New Delhi, Feb 26: The Supreme Court Thursday said even as it has found inconsistencies in the stand taken by the government, it was allowing the auction of 2G telecom spectrum from March 4. It added the outcome will not be finalised without its permission.
While staying the Feb 12, 2015 interim order of Tripura High Court, the apex court bench of Justice Dipak Misra and Justice Adarsh Kumar Goel said no bidder, if successful, shall claim any equity in the bidding process.
Brushing aside all the pleas for staying the auction for a few days, the court said: "Let the auction go on and let us see what emerges from it."
The apex court order would be applicable to all the 17 circles for which Notice Inviting Applications was issued Jan 9 last. The next hearing of the matter is March 26.
The order, not to stand in the way of the auction commencing March 4, came as court said that "there is prima facie inconsistency in the stand of the government, but that is not a ground for staying it (the auction)".
The government told the court the existing TSPs (Dishnet and BSNL) holding 4.4 MHz of spectrum each in the North-Eastern States and whose licences were retiring in 2017 could top it up by bidding for a minimum of 0.6 MHz to take it 5 MHz.
However, what troubled the court was Solicitor General Ranjit Kumar's submission that if such TSPs (Dishnet and BSNL) don't succeed in retaining their 4.4 MHz spectrum after 2017, they will still continue to hold 0.6 MHz for next 20 years and could trade in it.
As the government counsel said this, another senior counsel P. Chidambaram, appearing for Reliance Telecom, told the court that "If spectrum trading policy was there, then I will not be here."
Holding that top-up spectrum should be co-terminus with the existing spectrum of the TSPs whose licences were retiring in a few years time, the court found it unacceptable that TSPs could trade the top-up spectrum for which guidelines are yet to be framed.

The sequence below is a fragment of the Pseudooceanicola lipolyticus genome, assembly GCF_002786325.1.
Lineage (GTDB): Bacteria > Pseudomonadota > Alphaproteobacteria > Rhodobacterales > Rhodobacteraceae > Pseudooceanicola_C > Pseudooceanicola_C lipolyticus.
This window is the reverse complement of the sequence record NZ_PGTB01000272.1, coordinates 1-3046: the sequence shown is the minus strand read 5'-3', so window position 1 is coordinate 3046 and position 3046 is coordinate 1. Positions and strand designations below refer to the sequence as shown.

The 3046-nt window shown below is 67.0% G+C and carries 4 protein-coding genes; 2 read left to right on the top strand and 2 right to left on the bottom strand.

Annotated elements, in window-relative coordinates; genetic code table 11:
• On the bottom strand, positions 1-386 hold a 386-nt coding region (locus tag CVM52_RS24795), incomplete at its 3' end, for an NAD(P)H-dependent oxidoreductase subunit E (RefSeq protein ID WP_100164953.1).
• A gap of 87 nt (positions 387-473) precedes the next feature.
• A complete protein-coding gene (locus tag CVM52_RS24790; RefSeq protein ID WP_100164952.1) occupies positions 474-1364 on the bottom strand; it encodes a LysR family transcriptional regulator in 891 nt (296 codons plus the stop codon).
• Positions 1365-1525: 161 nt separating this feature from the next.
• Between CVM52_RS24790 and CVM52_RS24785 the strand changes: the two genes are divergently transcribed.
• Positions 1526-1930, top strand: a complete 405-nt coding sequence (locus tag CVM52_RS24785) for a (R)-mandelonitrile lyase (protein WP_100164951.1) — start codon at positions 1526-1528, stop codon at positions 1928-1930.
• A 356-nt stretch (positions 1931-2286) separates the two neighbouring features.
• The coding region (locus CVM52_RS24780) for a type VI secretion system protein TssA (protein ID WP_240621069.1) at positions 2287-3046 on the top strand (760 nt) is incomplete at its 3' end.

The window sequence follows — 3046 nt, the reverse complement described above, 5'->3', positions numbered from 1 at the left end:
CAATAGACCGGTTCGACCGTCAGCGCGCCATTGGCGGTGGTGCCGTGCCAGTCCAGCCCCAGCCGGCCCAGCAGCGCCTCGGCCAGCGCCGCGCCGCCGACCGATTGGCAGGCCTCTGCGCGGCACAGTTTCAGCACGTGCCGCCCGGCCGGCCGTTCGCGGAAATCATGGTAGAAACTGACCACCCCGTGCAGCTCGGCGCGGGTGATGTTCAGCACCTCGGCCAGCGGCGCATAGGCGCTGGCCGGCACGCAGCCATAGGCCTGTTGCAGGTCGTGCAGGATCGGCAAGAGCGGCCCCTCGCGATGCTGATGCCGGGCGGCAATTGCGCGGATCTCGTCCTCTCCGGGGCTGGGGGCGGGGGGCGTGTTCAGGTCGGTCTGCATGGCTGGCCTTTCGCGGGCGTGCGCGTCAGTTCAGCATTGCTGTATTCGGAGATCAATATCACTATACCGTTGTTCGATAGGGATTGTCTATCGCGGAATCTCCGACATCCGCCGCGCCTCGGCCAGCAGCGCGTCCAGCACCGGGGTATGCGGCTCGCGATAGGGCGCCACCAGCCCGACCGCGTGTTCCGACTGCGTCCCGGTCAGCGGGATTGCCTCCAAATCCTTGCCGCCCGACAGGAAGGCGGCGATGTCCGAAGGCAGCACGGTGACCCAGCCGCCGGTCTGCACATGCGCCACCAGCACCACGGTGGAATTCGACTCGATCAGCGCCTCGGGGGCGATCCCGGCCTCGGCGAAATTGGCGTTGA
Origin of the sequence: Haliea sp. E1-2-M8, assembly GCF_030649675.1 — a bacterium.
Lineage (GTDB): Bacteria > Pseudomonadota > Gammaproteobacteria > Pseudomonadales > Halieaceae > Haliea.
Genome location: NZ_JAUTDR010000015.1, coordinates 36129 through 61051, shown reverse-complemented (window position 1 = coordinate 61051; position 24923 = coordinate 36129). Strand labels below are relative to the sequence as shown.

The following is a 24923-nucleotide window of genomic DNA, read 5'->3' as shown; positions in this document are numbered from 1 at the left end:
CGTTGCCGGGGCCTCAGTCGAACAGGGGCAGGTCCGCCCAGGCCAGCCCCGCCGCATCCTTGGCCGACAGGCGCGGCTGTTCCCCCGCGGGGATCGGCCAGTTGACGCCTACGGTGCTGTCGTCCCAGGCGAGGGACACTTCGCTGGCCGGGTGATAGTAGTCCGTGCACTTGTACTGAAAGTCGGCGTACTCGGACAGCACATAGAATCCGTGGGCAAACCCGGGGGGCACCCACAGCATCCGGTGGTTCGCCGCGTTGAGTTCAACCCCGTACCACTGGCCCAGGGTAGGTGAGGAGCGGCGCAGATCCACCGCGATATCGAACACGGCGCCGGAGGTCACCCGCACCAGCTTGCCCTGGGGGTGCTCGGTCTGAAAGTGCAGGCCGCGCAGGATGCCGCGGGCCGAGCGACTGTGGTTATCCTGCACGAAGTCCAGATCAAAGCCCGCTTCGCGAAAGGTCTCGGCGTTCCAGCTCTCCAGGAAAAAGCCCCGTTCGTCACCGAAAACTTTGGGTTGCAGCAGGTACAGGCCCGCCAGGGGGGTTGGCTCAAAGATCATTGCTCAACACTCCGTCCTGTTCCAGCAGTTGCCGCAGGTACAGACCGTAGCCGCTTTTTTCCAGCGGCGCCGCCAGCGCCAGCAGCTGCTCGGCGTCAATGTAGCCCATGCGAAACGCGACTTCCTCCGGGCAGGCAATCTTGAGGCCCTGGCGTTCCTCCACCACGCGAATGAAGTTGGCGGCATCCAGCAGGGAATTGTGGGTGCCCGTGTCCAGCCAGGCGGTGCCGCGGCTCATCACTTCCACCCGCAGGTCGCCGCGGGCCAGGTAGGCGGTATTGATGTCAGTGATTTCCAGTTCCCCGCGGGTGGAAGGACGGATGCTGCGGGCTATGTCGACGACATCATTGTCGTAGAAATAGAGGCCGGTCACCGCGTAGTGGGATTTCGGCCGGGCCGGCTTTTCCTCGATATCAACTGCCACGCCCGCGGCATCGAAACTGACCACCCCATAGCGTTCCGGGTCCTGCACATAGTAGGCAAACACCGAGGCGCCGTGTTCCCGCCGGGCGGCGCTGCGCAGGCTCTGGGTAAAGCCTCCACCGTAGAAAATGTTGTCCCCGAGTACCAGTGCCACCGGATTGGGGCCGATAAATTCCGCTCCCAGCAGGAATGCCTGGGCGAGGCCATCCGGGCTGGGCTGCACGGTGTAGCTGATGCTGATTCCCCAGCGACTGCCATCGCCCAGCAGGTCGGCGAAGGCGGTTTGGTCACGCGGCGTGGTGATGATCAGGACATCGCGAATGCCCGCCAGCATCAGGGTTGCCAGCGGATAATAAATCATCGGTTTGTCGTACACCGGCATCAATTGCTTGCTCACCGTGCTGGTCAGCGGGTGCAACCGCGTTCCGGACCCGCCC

"How can there be private trading in spectrum", the court asked the government, adding: "Private trading in top-up spectrum would be discriminatory."
Reiterating that the top-up spectrum should be co-terminus with the spectrum bundled with the existing licences, the court asked: "Why can't it be co-extensive with the existing licence or spectrum? It is a rational situation. Policy must be consistent. You must reconcile every other thing to 5 MHz."
"That is where the fault comes. Natural corollary is to make top-up spectrum ex-extensive with existing 4.4 MHz," the court said wanting a specific direction on "topping-up for how long and how far."
The court said that if TSPs "holding 4.4 spectrum in 900 bands in the north-eastern states bid for 5 MHz then they can continue for 20 years but if they bid for less than 5 MHzA then it will be co-terminus with their existing licences/spectrum".
In the course of his submissions, senior counsel Chidambram told the court that only one service provider Dishnet would be the beneficiary of this policy.
He said only Dishnet -- from the existing licence holders whose licence will continue -- has made the bids. He said that if Dishnet makes bid for 4 MHz spectrum then both the existing service providers -- Reliance Telecom and Bharti Hexacon -- would be knocked out of field.
The court order came as it adjourned hearing on two petitions by the government challenging the Feb 12 Tripura High Court order.
The court also transferred to itself four matters before the Allahabad, Delhi and Karnataka high courts wherein Reliance Telecom, Bharti Telecom, and Idea Cellular have contested tender conditions.
While staying the proceedings in four High courts, the pex court also barred all its subbordinate courts, including the TDSAT, from entertaining any plea rooted in the auction of 2G spectrum commencing March 4.
Tripura High court by its Feb 12, 2015 order had modified the tender conditions thereby permitting Reliance Telecom and Bharti Hexacon to make two bids - one online and other offline in hard copy - for 4.4 MHzAand other for 5 MHz of 2G spectrum in 900 MHz band for the North Eastern states.
The tender condition said that the existing operator whose licence is coming to an end in 2015-16 or a new operator could bid for a minimum of 5MHz of spectrum.